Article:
By Jason Carroll and Meridith Edwards, CNN
Lewis Echevarria dreams of becoming a lawyer, specializing in immigration law or constitutional law. A college student, he was already planning to apply to Rutgers University in his home state of New Jersey. But that was before the pandemic.
When the students were sent home and everyone switched to virtual learning, he tried to do the best he could.
“I did my homework on my phone for two or three months,” he told CNN.
“It was horrible having to navigate from Google Classroom to Google Docs back to Google Classroom.” He would display documents on his TV screen to view them before resuming typing on his phone.
Echevarria’s work suffered. “My grades have dropped dramatically, across the board,” he said.
His school district in Camden gave him a laptop for his first year, but he struggled to motivate himself.
“I didn’t think I was going to do well this year because my grades went down. It was difficult for me to concentrate. It was difficult for me even to want to get up from my bed, just to go and sit in front of a computer, ”he said.
“There have been many times that I have wanted to give up education.”
Echevarria’s problems were recognized by his teachers at Creative Arts Morgan Village Academy, who reached out to him to get him back on track.
But he’s far from alone, and many students may not be able to bounce back that strong.
Katrina McCombs, Camden City School District superintendent, says the local dynamics of graduation versus drop-out were heading in the right direction before last year. Now the disruption of the pandemic can begin to be measured.
“Just like the rest of the students in the state of New Jersey, we envision a performance drop of about 30 percentage points, focused on mastering standards,” she said.
“And we know it’s important for students to master the skills at their grade level as they enroll, to prepare them for success later on. “
The district plans to use additional federal as well as state bailout funds to get more teachers to spend time with students who need help.
“The key is teamwork,” said Nicole Harrigan, principal of K-8 HB Wilson Family School, also in Camden. “It has to be the students, the parents, the administration, the teachers, all of us working together to do this work, to get them where they need to be. As long as we are all working together, it is possible to help them. Now they might not be where they should be, but they can get closer to where they need to be.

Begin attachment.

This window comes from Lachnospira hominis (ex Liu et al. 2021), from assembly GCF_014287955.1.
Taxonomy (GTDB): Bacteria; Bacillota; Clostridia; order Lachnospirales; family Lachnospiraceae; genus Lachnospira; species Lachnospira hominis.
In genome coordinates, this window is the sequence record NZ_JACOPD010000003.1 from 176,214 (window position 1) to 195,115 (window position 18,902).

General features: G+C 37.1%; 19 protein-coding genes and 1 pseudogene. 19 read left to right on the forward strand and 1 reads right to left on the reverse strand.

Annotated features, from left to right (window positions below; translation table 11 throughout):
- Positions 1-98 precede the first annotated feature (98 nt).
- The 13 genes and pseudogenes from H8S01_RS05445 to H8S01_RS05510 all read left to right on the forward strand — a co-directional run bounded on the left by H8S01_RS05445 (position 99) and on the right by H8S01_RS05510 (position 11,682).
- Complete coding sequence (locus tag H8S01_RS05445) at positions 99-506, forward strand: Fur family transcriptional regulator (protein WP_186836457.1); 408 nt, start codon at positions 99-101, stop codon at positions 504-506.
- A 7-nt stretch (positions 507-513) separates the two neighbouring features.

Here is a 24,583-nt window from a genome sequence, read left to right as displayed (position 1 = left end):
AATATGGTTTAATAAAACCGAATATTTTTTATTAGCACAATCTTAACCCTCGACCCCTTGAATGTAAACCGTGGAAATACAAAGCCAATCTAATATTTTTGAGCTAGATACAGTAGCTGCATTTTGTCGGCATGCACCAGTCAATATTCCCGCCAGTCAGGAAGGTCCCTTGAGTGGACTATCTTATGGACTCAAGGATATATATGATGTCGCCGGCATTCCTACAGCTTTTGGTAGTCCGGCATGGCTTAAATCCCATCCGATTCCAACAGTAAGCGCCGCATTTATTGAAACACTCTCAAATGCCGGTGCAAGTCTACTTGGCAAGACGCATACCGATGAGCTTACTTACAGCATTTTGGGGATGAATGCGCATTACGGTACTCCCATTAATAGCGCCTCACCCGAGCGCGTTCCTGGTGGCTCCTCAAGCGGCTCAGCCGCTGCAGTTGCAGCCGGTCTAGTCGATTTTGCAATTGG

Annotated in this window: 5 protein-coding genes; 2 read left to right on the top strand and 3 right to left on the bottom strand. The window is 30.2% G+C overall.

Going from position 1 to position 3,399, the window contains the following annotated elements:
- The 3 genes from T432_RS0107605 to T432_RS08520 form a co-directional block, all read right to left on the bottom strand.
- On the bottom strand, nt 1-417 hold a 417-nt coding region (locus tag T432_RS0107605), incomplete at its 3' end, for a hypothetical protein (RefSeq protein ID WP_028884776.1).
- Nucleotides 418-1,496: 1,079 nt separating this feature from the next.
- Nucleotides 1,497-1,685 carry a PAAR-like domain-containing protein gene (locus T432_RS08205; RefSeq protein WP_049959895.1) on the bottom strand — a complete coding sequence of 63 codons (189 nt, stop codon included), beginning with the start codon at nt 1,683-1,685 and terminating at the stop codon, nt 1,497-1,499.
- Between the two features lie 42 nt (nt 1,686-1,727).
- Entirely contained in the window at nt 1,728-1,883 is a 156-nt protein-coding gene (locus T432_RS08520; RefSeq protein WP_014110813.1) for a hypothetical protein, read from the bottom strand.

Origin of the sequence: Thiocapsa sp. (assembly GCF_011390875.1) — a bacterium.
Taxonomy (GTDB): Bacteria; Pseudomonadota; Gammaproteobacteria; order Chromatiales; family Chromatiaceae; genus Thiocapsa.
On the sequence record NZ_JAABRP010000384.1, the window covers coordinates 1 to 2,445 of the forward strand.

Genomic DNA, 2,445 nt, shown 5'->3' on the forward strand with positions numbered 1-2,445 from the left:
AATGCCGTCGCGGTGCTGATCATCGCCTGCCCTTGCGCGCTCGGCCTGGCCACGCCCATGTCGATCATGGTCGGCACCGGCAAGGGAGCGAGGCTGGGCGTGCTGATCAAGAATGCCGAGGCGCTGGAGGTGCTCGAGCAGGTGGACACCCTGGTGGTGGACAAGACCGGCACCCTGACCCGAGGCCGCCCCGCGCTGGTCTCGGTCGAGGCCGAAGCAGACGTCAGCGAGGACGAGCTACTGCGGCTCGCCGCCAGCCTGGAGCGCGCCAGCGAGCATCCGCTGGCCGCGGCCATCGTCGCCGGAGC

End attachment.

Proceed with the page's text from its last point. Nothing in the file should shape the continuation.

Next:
Schools in Camden, one of New Jersey’s poorest areas, were closed for more than a year, while in other parts of the country classes resumed earlier. And that could have an impact on the students.
“What we predict is that the longer the students are out, the more they have been exposed to virtual instruction, the more severe the impact is likely to be,” said Sandy Addis, president of the National Dropout Prevention Center. .
“The long-term impact of this pandemic shutdown will be well over a year. Students at all grade levels have experienced a learning loss. And it’s not just the learning loss for this current year. Many of them have lost development ground, especially the younger ones, ”he warned.
While school loss can show up in grades, Addis said the solutions weren’t as simple as teaching the solution to problems. Children also lost emotional and social skills, and for some, school may have been the best and safest part of their day. Losing this will have been costly.
Addis stressed the importance of keeping children with the rest of their peers rather than holding them back to repeat, calling the retention a “kiss of death for graduation.”
Students who are a year older than the rest of their classmates feel out of place and are much more likely to drop out in higher grades, he said. And that could maintain the impact of the pandemic on children for years after they return to class.
New Jersey teenager Echevarria is once again planning to graduate on time as part of his high school class of 2022. He says he’s now more confident after overcoming the challenges of virtual learning.
But he wants his final year to be in class and seems almost nostalgic for the school building he’s been out of since March 2020.
“As you walk through these hallways you realize that you are in school, you are here to learn,” he said.